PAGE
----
This is not official yet, but rumors (from reliable sources) going around the Twitterverse have been reporting that Cliff Lee turned down the Yankees’ approximately 7-year 154 million dollar offer for a 5-year 115 million dollar deal from the Phillies, a team that virtually nobody thought was even in on Lee. It’s a bizarre turn of events because the Phillies traded Lee last year after he wouldn’t sign an extension with them, but evidently these things can change. It’s unusual to see players leave money and years on the table (especially that much money), but I can’t fault Lee for turning down the money and going where he wanted to be. I also can’t fault Brian Cashman here. He did his job and gave Lee the highest offer, but evidently, Lee didn’t want to go to New York. It’s unfortunate for the Yankees and Brian Cashman, who did his job and gave Lee the (presumed) highest offer.
So what’s next for the Yankees after this bombshell? The Yankee rotation without Lee looks dangerously thin, and Cashman’s next task will likely be to beg Andy Pettitte to hold off retirement for one more year. With Pettite, the rotation of Sabathia, Petttitte, Burnett (hopefully cured by Larry Rothschild), Hughes and Nova could still be playoff-worthy, but I imagine the Yankees will look to add another arm. The free-agent market is pretty barren, with the best remaining guy, Carl Pavano, standing virtually zero chance of signing with the Yankees (and the Yankees probably don’t want him back either).
To acquire a frontline starter, the Yankees will probably have to look at the trade market. A lot of speculation will revolve around Royals ace Zack Greinke, but I imagine that Dayton Moore’s high price will prevent a deal from happening, as he’ll try to chisel the seemingly desperate Yankees. A Greinke deal would have to start with a Montero-caliber prospect, but the Royals already have an all-hit no-field catching prospect in Wil Myers, and the Yankee system lacks up-the-middle prospects that the Royals would covet. I’m not sure who else could be made available, but there’s no ace-caliber arm on the trade market other than Greinke. There may be concerns about how Greinke with his social anxiety disorder will be able to handle New York, but I wouldn’t let that get in the way of acquiring him if the price is right.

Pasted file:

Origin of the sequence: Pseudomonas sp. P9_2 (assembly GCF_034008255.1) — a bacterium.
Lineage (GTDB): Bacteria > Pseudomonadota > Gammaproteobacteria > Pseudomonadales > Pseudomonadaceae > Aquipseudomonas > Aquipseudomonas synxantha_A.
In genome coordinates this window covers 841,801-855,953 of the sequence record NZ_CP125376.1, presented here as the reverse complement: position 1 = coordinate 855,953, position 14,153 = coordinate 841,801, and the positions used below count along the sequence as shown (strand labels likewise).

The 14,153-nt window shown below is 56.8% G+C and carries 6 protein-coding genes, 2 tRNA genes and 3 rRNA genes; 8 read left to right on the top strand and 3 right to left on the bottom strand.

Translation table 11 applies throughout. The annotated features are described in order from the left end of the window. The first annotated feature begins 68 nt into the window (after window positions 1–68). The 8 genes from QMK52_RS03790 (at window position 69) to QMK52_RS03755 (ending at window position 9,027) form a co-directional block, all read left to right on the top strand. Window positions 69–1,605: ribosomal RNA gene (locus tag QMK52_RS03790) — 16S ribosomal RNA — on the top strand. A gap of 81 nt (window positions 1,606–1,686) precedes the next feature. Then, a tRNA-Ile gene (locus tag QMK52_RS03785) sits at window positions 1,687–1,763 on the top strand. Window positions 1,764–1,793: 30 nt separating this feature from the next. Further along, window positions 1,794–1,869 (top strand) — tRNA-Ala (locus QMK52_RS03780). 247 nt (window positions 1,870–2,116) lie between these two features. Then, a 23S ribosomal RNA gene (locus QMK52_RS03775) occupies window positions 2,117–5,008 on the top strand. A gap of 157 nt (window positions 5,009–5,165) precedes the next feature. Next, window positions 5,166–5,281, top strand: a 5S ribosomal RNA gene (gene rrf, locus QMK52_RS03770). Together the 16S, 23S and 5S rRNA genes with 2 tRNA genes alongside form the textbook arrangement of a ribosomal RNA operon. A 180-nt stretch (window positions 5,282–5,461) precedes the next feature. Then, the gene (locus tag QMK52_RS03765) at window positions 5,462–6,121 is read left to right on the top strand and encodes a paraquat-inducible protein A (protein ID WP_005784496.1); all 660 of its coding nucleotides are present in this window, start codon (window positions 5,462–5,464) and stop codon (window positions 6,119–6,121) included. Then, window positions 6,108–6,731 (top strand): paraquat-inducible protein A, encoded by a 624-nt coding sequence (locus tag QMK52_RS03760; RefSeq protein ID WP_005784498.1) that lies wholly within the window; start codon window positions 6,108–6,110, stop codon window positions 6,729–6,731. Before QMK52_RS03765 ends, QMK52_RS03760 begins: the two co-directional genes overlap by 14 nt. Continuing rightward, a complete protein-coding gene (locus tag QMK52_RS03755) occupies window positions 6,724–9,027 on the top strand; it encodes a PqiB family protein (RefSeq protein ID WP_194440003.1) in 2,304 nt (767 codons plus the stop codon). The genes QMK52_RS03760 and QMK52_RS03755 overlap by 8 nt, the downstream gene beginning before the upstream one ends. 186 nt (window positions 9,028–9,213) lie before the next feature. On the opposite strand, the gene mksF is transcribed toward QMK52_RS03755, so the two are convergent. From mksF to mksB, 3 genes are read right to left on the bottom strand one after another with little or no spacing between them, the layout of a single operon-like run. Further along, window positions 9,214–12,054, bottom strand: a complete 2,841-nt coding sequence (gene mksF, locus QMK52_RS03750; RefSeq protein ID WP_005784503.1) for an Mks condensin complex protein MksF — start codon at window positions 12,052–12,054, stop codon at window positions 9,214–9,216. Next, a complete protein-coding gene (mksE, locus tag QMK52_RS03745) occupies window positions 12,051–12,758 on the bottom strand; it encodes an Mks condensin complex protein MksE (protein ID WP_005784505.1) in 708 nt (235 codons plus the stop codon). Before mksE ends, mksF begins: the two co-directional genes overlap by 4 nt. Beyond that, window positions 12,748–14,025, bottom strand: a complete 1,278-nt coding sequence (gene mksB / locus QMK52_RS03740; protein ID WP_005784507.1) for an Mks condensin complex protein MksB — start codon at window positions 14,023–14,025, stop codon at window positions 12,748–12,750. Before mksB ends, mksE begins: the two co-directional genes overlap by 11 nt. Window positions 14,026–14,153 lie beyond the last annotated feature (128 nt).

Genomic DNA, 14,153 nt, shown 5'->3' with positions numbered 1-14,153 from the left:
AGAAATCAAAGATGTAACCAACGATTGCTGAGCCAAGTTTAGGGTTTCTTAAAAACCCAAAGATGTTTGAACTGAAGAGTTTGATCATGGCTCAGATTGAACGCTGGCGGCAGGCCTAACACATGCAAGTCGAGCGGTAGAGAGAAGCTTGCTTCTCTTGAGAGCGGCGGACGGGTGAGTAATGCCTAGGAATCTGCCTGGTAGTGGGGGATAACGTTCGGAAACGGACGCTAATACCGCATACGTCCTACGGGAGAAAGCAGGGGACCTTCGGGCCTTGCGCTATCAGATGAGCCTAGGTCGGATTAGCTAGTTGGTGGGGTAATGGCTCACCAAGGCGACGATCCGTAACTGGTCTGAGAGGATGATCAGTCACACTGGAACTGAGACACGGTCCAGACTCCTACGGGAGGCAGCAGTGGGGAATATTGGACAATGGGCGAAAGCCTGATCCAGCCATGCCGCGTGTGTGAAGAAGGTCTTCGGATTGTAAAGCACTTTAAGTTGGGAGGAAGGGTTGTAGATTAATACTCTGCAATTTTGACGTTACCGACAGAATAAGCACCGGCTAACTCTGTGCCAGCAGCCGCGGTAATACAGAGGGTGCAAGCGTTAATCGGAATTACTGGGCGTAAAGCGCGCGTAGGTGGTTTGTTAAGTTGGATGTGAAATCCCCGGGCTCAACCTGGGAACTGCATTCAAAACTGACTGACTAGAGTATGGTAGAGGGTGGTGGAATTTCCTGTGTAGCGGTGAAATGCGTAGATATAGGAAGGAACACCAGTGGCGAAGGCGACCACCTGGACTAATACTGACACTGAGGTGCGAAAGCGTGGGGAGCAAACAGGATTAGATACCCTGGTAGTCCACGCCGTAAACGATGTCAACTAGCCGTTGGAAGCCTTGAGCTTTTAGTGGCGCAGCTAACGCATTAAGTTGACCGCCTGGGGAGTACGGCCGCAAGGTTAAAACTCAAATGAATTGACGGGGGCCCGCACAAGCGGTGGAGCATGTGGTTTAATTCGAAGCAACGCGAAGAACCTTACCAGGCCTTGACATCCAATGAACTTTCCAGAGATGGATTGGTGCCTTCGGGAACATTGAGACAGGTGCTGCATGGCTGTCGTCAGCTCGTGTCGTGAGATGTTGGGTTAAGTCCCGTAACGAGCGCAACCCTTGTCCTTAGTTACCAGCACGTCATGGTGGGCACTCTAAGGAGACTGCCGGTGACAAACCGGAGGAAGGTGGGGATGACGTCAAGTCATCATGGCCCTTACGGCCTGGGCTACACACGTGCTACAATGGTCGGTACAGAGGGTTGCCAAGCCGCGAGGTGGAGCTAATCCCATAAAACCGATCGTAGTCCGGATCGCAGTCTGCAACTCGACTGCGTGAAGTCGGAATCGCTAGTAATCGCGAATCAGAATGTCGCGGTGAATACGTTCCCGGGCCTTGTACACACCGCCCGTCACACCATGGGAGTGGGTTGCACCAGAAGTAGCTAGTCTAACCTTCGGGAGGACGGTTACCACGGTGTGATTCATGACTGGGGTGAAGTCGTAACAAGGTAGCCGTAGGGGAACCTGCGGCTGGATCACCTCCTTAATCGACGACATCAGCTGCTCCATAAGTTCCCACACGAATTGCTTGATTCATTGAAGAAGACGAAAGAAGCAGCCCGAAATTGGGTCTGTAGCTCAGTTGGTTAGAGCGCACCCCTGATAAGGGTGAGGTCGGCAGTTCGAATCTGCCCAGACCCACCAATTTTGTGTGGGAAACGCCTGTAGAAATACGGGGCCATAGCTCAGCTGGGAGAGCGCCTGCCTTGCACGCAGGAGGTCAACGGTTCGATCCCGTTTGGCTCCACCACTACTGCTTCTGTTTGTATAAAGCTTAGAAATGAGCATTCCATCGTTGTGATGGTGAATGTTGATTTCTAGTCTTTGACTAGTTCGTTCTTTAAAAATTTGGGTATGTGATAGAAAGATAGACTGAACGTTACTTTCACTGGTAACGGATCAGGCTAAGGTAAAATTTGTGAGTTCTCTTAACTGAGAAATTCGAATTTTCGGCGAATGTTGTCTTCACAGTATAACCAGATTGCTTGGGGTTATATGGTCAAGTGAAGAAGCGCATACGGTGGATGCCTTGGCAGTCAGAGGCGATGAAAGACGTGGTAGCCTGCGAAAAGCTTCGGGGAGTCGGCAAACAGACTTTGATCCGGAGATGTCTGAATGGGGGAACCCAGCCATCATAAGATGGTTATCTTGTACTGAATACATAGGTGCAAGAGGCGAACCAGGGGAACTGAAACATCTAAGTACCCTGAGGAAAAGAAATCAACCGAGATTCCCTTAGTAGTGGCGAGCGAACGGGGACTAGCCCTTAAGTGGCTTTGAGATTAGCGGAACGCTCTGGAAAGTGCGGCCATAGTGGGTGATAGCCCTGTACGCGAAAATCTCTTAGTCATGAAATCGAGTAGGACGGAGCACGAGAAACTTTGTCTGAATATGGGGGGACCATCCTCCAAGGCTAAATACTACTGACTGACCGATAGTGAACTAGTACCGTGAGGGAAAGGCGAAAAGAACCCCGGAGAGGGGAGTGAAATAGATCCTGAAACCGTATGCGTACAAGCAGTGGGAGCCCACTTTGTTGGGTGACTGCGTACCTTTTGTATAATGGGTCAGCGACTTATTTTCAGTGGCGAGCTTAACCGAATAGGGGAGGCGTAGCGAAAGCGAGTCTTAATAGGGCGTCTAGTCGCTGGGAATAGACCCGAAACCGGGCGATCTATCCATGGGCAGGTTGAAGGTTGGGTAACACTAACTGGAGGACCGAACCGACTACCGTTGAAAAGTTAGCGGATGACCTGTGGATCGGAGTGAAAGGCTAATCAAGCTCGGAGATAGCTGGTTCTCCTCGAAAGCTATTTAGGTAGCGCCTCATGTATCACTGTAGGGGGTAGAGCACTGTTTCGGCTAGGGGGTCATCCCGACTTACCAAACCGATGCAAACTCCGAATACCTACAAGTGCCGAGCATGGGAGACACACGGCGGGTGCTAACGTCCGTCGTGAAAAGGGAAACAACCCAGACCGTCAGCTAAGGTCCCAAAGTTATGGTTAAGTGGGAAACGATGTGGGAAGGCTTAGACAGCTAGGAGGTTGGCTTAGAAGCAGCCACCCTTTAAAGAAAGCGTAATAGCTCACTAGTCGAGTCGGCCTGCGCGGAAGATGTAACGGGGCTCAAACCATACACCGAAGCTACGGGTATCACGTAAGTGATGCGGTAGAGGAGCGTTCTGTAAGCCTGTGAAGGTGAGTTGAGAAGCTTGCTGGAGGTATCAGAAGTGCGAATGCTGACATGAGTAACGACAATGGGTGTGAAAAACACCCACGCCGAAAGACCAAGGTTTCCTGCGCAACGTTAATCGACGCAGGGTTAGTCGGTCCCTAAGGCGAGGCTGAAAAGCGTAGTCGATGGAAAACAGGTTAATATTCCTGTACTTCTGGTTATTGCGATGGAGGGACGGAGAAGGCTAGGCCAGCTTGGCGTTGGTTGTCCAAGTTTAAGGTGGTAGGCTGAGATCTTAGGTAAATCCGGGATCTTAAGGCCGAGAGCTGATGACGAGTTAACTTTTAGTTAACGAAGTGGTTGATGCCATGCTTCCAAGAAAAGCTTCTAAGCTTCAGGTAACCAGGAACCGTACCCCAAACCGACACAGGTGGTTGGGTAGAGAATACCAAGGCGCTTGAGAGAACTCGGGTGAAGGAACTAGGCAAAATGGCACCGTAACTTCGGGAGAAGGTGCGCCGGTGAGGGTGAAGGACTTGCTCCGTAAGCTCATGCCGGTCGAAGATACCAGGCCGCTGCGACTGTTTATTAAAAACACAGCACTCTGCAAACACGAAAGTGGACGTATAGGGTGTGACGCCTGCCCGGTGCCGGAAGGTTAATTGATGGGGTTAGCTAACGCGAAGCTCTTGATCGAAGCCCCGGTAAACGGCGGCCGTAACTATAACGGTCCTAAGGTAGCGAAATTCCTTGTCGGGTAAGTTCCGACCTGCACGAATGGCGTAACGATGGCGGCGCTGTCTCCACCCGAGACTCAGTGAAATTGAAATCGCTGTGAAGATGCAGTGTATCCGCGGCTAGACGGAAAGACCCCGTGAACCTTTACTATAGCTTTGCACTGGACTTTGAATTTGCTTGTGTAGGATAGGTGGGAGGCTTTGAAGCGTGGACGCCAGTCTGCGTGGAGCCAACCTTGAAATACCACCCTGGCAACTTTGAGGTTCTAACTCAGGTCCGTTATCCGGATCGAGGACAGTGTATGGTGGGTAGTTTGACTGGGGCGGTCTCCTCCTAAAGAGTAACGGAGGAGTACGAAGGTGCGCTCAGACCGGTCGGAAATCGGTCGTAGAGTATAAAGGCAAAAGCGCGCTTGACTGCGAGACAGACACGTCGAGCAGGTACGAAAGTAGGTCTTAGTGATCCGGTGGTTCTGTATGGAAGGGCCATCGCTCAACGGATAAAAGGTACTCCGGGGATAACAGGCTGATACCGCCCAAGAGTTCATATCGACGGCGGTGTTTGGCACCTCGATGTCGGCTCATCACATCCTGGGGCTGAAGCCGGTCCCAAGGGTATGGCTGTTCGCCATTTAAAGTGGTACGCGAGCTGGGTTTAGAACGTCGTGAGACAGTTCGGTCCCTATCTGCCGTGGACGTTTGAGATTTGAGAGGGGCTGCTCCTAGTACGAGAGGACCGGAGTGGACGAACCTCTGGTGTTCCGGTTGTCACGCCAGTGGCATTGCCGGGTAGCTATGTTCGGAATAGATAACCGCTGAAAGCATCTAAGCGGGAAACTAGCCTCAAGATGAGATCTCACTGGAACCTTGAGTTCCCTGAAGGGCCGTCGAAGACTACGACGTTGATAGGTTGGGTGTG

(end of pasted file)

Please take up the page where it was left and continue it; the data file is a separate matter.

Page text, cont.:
I doubt it will happen, but I think the Yankees should consider moving Joba Chamberlain back to the rotation. Is it a panic move? Maybe, but one with significant upside. I think Joba still has the ability to be as good as if not better than pretty much any non-Greinke pitcher the Yankees could bring in. Barring a trade for a frontline starter, it is an option that must be explored, because an 8th-inning guy is so much less valuable than a solid starter. I know he’s been in the bullpen for a full season, but we’ve seen less talented relievers become successful starters (CJ Wilson and Ryan Dempster for example), and it’s worth a shot to see if Joba can rediscover his mojo in the rotation.
Are the 2011 Yankees worse without Cliff Lee? Almost certainly. Are there some silver linings? A few. As EJ has alluded to, signing Lee to a big contract would be committing big dollars to another player in his 30’s who is on the wrong side of his prime. By avoiding the contract, the Yankees could maintain flexibility, allowing them to shell out for the next big free agent (and preferably, one who’s not 32). Additionally, they may get to keep their first-round pick in a loaded draft (unless they do something stupid like signing a Type-A reliever). Also, Lee’s signing with Philly means that he’s not making a potential AL rival stronger. Finally, the Yankees are returning pretty much the entirety of a 95-win team, while adding their top prospect into the catching mix. Convinced? Neither am I. I would have loved to have Lee in the rotation, and I believe that he could have held up pretty well over the duration of the contract.
As Yankee fans, we’re used to getting everything we want. For once, however, we’ll have to watch the shiny new toy we desperately wanted go somewhere else. And it stings. Regardless, it’s premature to panic and concede the season and the division to an improved Boston squad. There will be bridge-jumpers and alarmists, but this is still a good Yankee club, and they still have to play the games. Is there such thing as a 200 million dollar underdog? There may be now. Russell Martin here we come!
Update: Apparently the Rangers’ final offer may have been a little higher than the Yanks’. 6-year offer with a vesting option for a total of 161 million.